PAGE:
Design Pattern Conversation: What’s the Best Way to Communicate Patterns? Part Two.

By YUI TeamOctober 16, 2006

This is the second part of a five-part series on communicating design patterns. Today, Luke Wroblewski responds to the previous comments by Jenifer Tidwell.

Q: What's the best way to communicate a pattern?

Luke Wroblewski

Luke Wroblewski
Principal Designer, Yahoo! Inc.
Founder/Principal, LukeW Interface Designs
Author, Site-Seeing: A Visual Approach to Web Usability

Jenifer makes some great points about the key ingredients of a design pattern. I'd second the importance of examples and thoughtful "problem" and "use when" descriptions. Beyond these defining elements, the right metadata for a design pattern is often dicated by your audience.

When I was working on the first iteration of eBay's internal design pattern library, the user experience design group had been grounded in guidelines and standards. Perfectly understandable given the amount of people that were working on a single product: the eBay marketplace. Because so many different people contributed to the design and development of a single "site", rules had to be put in place to ensure some degree of consistency.

Over time these rules evolved into high-level architecural guidelines and detailed descriptions of presentation and interaction. We called these types of rules frameworks and components. Frameworks outlined the interaction and visual structure of task flows and screen types. For example, the process of registration is a flow and a Help page is a screen type. Frameworks helped to establish where and when content and actions should be presented to users. Components described our basic user interface building blocks (menus, forms, toolbars, etc.). They were designed to optimize usability and drive consistency across all of eBay.

So we had frameworks establishing where and when UI elements should be used and we had components detailing what those elements looked like and how they behaved. But we were still struggling to deliver consistent interface designs.

To use the terminology of the IDEO crowd, creative professionals are innately curious and often apply "the mind of a child" - open to new ideas and observations - to their unique form of problem solving. We had plenty of creative designers at eBay and they approached their work in exactly this way. They strove for new ideas and solutions and were innately curious about the rationale behind the frameworks and components we were using to drive consistency. As a result, lots of new solutions were proposed, and often adopted. As you can imagine this created an interesting dynamic between the "rules" and design - a naturally iterative and abductive approach to problem solving.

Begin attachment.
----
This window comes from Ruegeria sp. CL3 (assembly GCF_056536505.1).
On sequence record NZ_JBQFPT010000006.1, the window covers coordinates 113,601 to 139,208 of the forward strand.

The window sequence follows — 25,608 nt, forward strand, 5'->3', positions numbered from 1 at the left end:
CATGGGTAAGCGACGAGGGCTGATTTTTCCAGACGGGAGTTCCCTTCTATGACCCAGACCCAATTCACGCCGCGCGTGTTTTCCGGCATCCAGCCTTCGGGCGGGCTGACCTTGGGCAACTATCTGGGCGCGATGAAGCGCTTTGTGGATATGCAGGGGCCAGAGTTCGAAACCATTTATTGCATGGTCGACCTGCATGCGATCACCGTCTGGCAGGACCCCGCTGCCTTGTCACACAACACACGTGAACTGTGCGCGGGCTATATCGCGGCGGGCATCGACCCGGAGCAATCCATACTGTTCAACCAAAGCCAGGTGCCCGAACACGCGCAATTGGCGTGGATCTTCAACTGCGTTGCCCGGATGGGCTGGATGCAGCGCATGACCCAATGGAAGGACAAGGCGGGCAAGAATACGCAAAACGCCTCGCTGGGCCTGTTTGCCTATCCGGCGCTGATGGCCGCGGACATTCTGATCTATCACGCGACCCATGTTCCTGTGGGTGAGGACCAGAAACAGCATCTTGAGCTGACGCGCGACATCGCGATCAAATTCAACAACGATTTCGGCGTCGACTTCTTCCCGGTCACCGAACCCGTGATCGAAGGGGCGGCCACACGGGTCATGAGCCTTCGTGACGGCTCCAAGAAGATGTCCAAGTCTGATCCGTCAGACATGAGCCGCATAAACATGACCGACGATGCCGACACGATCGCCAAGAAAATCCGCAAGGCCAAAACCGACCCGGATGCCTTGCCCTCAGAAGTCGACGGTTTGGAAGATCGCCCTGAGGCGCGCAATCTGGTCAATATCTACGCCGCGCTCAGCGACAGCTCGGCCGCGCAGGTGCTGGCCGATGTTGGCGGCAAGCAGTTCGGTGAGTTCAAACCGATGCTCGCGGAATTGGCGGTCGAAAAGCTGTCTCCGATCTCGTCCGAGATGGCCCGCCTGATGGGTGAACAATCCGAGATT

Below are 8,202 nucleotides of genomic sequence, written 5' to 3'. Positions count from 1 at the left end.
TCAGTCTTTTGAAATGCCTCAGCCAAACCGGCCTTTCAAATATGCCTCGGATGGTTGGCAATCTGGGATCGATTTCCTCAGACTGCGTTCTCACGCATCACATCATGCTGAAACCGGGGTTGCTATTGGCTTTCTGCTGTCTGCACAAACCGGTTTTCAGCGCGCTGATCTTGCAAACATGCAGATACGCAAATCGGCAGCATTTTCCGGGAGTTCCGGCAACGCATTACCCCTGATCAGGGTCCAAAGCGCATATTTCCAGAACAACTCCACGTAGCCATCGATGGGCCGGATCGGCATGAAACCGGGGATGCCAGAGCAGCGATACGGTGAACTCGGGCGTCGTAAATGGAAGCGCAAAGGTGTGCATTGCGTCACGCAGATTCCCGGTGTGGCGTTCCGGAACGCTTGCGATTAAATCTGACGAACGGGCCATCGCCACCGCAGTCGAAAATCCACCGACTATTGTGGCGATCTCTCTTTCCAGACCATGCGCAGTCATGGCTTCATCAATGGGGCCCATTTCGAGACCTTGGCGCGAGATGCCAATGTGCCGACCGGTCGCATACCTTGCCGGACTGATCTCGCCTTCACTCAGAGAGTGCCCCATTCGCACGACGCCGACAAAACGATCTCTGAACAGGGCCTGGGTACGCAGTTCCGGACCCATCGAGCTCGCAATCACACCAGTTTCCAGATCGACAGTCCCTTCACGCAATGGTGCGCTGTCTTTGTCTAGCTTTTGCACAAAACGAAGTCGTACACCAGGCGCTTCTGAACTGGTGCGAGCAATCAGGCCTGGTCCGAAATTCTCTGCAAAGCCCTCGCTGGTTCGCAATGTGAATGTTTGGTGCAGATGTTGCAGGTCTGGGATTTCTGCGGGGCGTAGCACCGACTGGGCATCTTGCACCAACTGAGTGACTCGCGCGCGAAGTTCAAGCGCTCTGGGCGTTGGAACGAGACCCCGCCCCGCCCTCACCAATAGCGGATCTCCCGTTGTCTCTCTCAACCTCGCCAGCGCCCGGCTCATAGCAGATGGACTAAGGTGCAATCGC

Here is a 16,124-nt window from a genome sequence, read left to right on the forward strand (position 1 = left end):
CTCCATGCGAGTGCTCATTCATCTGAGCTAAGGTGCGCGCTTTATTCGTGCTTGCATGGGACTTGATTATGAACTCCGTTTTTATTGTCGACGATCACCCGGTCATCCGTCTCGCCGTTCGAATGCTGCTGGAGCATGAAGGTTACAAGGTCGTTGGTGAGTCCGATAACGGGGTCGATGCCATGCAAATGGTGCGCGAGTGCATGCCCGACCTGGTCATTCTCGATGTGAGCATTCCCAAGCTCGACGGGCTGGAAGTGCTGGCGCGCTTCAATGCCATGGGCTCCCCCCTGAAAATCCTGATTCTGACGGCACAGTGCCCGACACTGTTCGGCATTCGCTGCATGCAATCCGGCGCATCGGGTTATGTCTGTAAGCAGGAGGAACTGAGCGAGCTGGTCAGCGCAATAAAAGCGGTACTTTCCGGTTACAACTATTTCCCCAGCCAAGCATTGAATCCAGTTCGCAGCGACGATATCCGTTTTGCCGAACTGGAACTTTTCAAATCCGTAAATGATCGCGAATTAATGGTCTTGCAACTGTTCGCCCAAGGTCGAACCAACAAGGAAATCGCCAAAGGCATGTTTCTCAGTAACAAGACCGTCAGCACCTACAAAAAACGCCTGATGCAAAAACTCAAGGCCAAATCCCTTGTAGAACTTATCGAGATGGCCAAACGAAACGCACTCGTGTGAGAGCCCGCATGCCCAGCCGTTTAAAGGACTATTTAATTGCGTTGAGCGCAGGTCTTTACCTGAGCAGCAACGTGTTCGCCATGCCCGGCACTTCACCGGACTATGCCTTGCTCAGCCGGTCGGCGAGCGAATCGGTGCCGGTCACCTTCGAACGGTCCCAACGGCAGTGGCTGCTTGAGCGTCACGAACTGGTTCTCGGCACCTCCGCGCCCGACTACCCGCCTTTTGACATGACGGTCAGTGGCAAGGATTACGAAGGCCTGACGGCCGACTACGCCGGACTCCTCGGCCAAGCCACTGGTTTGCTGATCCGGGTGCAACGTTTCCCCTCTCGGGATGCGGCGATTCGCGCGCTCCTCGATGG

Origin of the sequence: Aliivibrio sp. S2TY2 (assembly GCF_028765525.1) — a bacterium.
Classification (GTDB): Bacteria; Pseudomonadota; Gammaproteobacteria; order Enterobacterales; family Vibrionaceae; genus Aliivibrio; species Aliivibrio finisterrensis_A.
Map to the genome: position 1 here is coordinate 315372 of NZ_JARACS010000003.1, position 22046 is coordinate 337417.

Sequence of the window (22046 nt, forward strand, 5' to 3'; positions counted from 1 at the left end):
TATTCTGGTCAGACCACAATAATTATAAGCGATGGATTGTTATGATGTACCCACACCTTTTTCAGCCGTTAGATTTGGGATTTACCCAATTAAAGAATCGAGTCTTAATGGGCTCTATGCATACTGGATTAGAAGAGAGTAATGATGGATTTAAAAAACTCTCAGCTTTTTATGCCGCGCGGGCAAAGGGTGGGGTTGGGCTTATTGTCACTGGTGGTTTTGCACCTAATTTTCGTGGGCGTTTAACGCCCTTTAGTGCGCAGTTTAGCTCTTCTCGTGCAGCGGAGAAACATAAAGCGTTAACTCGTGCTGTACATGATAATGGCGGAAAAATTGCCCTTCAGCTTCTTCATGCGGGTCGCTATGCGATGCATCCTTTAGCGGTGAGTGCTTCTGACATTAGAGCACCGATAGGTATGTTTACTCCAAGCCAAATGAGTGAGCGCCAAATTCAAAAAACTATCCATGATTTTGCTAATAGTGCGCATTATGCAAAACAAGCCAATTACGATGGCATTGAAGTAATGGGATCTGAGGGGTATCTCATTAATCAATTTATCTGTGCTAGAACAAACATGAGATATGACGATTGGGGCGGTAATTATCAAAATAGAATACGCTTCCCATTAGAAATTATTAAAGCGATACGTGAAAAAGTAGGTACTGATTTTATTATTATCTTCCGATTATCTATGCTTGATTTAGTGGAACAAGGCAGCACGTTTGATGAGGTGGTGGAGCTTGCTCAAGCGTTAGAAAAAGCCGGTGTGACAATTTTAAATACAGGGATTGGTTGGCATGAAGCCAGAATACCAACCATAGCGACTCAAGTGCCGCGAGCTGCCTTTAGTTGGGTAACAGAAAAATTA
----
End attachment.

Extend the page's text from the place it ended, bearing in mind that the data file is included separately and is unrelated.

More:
To embrace the design process within our redesigned "rules", we decided to morph our frameworks and components into a set of design patterns. Like rules, patterns could be tested, verified, and reviewed. Unlike rules, however, they were repeatable design solutions to common problems. This was a key distinction as the emphasis shifted away from "here's how it has to be done" to "here's a way to make your job easier."

In order to make this transition, we modified our documentation of frameworks and components. To our initial explanations of where and what, we added:

  • Why: what opportunities or constraints helped to define this pattern? Was there any research done to support it?
  • How: in an effort to make pattern adoption as easy as possible we included direct links to visual specifications and code where possible. We also provided an indication of status to ensure proper usage: under development, required, recommend, etc.
  • Who: direct links were provided to the people that had documented, identified, or designed the pattern.

Given our audience (a central design team working on a myriad of ultimately integrated products and features), this approach afforded a lot more flexibility in how we shared and documented design best practices. That said there's clearly some differences in our approach to the one Jenifer advocated earlier. Integration of code samples and visual specifications was important in order to make things easier for our designers and we included some fields that may be extraneous for a general-purpose audience. The basic answers our pattern documentation provide though were the same: "What, Use When, Why, How, and Examples."

- Luke